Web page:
by Joe White
June 19, 2014
Owners of Apple's older Macs aren't going to be able to take advantage of Yosemite's "Handoff" feature even if they connect a Bluetooth low energy (LE) adapter to their machine, a recent report warns. The news, which reached us from MacRumors, comes following previous claims that Apple's push for "Continuity" between its desktop and mobile products relies on the Bluetooth LE protocol -- a standard that several older Macs, as well as the iPad 2, unfortunately don't support. While we suggested earlier this week that Handoff would be available for Bluetooth LE-compatible devices only, some had hoped that through connecting a Bluetooth LE adapter to a legacy machine, owners of Cupertino's older computers would be able to "hand off" messages, email, and more to a companion iOS device. It now seems this isn't the case. MacRumors shares information posted in its forums by registered developers running OS X Yosemite beta 1.0 and iOS 8 beta 2, the next-generation iterations of Apple's desktop and mobile operating systems (which are available in prerelease versions for members of Cupertino's developer community). While adding IOGEAR's Bluetooth 4.0 USB Micro Adapter to a 2010 MacBook Air indeed enabled Bluetooth LE support, it still didn't activate Continuity or AirDrop on OS X Yosemite: As such, our list of Mac computers expected to be compatible with Handoff holds true. Our previous article explained:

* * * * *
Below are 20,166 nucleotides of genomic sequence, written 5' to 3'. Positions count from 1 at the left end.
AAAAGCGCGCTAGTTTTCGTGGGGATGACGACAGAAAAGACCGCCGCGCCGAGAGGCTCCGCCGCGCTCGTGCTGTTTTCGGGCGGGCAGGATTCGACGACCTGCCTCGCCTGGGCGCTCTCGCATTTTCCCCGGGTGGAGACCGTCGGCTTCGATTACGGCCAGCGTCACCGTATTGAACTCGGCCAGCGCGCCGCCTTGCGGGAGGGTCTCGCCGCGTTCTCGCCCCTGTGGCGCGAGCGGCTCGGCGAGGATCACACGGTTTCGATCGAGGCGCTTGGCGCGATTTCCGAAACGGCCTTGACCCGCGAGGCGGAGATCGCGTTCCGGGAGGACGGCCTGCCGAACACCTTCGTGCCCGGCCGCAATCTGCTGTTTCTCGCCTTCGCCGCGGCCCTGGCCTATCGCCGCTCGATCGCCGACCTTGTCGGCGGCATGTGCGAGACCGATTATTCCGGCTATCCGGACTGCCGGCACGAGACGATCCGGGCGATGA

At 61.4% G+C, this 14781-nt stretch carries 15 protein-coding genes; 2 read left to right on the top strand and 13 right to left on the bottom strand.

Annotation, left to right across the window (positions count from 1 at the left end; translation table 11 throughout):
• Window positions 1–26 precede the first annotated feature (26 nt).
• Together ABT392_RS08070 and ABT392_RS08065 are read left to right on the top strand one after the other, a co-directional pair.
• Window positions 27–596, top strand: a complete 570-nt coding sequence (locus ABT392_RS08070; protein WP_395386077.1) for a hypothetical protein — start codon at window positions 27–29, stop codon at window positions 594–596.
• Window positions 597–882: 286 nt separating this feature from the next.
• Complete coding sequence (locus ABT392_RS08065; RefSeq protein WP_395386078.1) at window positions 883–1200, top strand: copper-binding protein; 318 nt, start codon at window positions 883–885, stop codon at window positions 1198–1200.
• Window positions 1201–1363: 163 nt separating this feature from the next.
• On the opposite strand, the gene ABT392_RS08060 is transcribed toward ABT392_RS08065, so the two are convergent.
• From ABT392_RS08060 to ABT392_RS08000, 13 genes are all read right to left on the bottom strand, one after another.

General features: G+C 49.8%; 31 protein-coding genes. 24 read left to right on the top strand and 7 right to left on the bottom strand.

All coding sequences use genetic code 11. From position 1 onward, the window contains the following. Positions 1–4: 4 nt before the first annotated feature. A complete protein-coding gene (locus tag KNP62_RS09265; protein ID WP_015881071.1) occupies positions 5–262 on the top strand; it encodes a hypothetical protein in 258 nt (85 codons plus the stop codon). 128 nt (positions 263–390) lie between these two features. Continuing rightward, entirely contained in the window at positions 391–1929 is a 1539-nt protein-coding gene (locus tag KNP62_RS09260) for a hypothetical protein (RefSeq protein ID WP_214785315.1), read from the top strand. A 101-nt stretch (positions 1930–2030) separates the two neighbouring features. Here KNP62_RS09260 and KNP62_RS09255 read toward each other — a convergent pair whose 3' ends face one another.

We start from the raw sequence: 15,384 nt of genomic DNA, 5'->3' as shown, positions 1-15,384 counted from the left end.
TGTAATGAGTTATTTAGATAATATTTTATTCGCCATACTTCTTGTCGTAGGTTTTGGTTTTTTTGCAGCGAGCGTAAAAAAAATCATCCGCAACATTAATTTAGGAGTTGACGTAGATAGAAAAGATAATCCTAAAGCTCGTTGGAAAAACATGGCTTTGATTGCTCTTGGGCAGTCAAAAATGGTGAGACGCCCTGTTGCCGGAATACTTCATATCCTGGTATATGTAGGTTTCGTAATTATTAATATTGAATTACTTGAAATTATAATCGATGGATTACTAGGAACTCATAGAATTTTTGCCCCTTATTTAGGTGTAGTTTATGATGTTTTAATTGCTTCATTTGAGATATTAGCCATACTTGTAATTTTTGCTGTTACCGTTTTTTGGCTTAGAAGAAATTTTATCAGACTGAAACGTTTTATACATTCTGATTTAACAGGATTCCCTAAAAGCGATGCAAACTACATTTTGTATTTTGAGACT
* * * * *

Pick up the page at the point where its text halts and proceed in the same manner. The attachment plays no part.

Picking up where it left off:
the Macs presumably compatible with Handoff would include the mid-2011 MacBook Air and above, the mid-2012 MacBook Pro and above (including all iterations of the MacBook Pro with Retina display), the late-2012 iMac and above, the mid-2011 Mac mini and above, and the late-2013 Mac Pro.Both OS X Yosemite and iOS 8 are expected to launch in either September or October. Yosemite will be a free download on the Mac App Store.